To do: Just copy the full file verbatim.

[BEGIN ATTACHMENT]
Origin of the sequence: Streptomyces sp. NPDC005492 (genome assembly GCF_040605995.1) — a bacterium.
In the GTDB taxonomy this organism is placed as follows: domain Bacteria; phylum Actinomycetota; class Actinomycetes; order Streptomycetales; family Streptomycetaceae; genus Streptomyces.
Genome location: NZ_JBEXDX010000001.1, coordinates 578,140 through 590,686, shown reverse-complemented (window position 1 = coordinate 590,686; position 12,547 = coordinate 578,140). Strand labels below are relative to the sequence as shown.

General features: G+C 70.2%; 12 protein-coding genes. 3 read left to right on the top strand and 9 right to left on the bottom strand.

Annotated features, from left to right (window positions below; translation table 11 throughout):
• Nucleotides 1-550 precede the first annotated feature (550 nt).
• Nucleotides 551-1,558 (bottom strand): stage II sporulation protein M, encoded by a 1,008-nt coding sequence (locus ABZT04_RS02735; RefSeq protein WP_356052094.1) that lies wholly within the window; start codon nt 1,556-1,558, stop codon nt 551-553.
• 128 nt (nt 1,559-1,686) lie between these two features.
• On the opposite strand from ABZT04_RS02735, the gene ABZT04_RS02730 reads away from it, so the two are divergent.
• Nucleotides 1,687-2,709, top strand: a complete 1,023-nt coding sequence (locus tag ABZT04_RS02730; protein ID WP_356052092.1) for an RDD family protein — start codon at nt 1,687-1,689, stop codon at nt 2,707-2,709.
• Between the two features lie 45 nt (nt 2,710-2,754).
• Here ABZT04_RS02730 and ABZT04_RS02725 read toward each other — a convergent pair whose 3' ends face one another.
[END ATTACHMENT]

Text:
Origin of the sequence: Streptomyces sp. NPDC005492 (genome assembly GCF_040605995.1) — a bacterium.
In the GTDB taxonomy this organism is placed as follows: domain Bacteria; phylum Actinomycetota; class Actinomycetes; order Streptomycetales; family Streptomycetaceae; genus Streptomyces.
Genome location: NZ_JBEXDX010000001.1, coordinates 578,140 through 590,686, shown reverse-complemented (window position 1 = coordinate 590,686; position 12,547 = coordinate 578,140). Strand labels below are relative to the sequence as shown.

General features: G+C 70.2%; 12 protein-coding genes. 3 read left to right on the top strand and 9 right to left on the bottom strand.

Annotated features, from left to right (window positions below; translation table 11 throughout):
• Nucleotides 1-550 precede the first annotated feature (550 nt).
• Nucleotides 551-1,558 (bottom strand): stage II sporulation protein M, encoded by a 1,008-nt coding sequence (locus ABZT04_RS02735; RefSeq protein WP_356052094.1) that lies wholly within the window; start codon nt 1,556-1,558, stop codon nt 551-553.
• 128 nt (nt 1,559-1,686) lie between these two features.
• On the opposite strand from ABZT04_RS02735, the gene ABZT04_RS02730 reads away from it, so the two are divergent.
• Nucleotides 1,687-2,709, top strand: a complete 1,023-nt coding sequence (locus tag ABZT04_RS02730; protein ID WP_356052092.1) for an RDD family protein — start codon at nt 1,687-1,689, stop codon at nt 2,707-2,709.
• Between the two features lie 45 nt (nt 2,710-2,754).
• Here ABZT04_RS02730 and ABZT04_RS02725 read toward each other — a convergent pair whose 3' ends face one another.